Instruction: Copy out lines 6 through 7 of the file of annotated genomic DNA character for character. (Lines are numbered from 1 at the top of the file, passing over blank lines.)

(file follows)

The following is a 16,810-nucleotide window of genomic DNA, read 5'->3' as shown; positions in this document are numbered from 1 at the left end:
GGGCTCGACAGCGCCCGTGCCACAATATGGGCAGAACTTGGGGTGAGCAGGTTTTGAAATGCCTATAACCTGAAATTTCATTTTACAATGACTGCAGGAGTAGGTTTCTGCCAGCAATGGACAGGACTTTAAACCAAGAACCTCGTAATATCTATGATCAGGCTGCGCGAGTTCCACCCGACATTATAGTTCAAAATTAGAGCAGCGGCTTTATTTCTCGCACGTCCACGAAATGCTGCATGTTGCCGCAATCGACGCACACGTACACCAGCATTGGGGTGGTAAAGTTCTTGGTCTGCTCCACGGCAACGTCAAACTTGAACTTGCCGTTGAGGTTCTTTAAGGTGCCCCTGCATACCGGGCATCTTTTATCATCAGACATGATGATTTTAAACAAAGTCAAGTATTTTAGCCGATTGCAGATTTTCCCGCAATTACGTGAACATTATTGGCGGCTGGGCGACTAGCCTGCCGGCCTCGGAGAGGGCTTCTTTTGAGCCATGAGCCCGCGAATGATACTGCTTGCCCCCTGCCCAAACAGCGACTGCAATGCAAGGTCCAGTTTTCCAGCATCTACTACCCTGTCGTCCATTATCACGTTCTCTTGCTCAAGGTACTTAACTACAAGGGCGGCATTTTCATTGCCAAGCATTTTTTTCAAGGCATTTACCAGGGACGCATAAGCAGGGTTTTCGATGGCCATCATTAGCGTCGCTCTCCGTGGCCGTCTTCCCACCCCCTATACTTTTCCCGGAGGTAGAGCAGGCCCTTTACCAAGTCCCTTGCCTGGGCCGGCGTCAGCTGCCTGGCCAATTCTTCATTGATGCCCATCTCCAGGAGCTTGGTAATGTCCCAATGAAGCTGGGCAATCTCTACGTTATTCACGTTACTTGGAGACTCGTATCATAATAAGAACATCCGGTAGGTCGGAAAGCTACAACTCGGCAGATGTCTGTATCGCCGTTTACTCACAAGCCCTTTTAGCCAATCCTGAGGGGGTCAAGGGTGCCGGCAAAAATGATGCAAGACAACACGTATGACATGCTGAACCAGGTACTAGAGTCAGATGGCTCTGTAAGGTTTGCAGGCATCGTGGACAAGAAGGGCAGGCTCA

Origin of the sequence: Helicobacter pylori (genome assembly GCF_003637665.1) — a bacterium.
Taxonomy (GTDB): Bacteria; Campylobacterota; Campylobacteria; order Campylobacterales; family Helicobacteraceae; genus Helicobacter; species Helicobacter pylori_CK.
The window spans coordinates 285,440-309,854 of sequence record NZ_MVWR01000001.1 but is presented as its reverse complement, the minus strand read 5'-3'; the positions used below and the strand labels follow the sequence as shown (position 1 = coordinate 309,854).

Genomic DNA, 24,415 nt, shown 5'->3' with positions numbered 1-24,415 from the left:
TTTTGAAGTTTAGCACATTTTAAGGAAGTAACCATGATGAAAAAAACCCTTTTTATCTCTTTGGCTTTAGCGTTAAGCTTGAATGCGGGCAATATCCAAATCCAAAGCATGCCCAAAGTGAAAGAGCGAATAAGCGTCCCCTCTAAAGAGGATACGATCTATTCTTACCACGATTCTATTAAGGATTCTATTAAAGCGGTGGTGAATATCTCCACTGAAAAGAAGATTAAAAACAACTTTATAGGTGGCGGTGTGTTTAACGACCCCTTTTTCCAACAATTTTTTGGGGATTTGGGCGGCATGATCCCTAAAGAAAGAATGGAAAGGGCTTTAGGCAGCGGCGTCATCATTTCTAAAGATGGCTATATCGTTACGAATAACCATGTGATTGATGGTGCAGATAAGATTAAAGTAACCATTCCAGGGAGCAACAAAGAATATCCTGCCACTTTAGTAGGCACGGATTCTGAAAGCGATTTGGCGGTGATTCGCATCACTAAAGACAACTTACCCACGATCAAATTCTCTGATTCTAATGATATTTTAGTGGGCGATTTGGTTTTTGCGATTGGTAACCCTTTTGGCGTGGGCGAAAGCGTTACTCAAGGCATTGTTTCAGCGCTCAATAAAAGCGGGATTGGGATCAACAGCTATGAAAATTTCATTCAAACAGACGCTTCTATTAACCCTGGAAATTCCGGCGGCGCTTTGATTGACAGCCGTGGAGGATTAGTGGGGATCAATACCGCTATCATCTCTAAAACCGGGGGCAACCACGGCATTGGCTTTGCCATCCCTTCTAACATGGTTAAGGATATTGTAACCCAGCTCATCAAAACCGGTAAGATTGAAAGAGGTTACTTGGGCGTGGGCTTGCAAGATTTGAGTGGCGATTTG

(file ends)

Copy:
Genomic DNA, 24,415 nt, shown 5'->3' with positions numbered 1-24,415 from the left:
TTTTGAAGTTTAGCACATTTTAAGGAAGTAACCATGATGAAAAAAACCCTTTTTATCTCTTTGGCTTTAGCGTTAAGCTTGAATGCGGGCAATATCCAAATCCAAAGCATGCCCAAAGTGAAAGAGCGAATAAGCGTCCCCTCTAAAGAGGATACGATCTATTCTTACCACGATTCTATTAAGGATTCTATTAAAGCGGTGGTGAATATCTCCACTGAAAAGAAGATTAAAAACAACTTTATAGGTGGCGGTGTGTTTAACGACCCCTTTTTCCAACAATTTTTTGGGGATTTGGGCGGCATGATCCCTAAAGAAAGAATGGAAAGGGCTTTAGGCAGCGGCGTCATCATTTCTAAAGATGGCTATATCGTTACGAATAACCATGTGATTGATGGTGCAGATAAGATTAAAGTAACCATTCCAGGGAGCAACAAAGAATATCCTGCCACTTTAGTAGGCACGGATTCTGAAAGCGATTTGGCGGTGATTCGCATCACTAAAGACAACTTACCCACGATCAAATTCTCTGATTCTAATGATATTTTAGTGGGCGATTTGGTTTTTGCGATTGGTAACCCTTTTGGCGTGGGCGAAAGCGTTACTCAAGGCATTGTTTCAGCGCTCAATAAAAGCGGGATTGGGATCAACAGCTATGAAAATTTCATTCAAACAGACGCTTCTATTAACCCTGGAAATTCCGGCGGCGCTTTGATTGACAGCCGTGGAGGATTAGTGGGGATCAATACCGCTATCATCTCTAAAACCGGGGGCAACCACGGCATTGGCTTTGCCATCCCTTCTAACATGGTTAAGGATATTGTAACCCAGCTCATCAAAACCGGTAAGATTGAAAGAGGTTACTTGGGCGTGGGCTTGCAAGATTTGAGTGGCGATTTG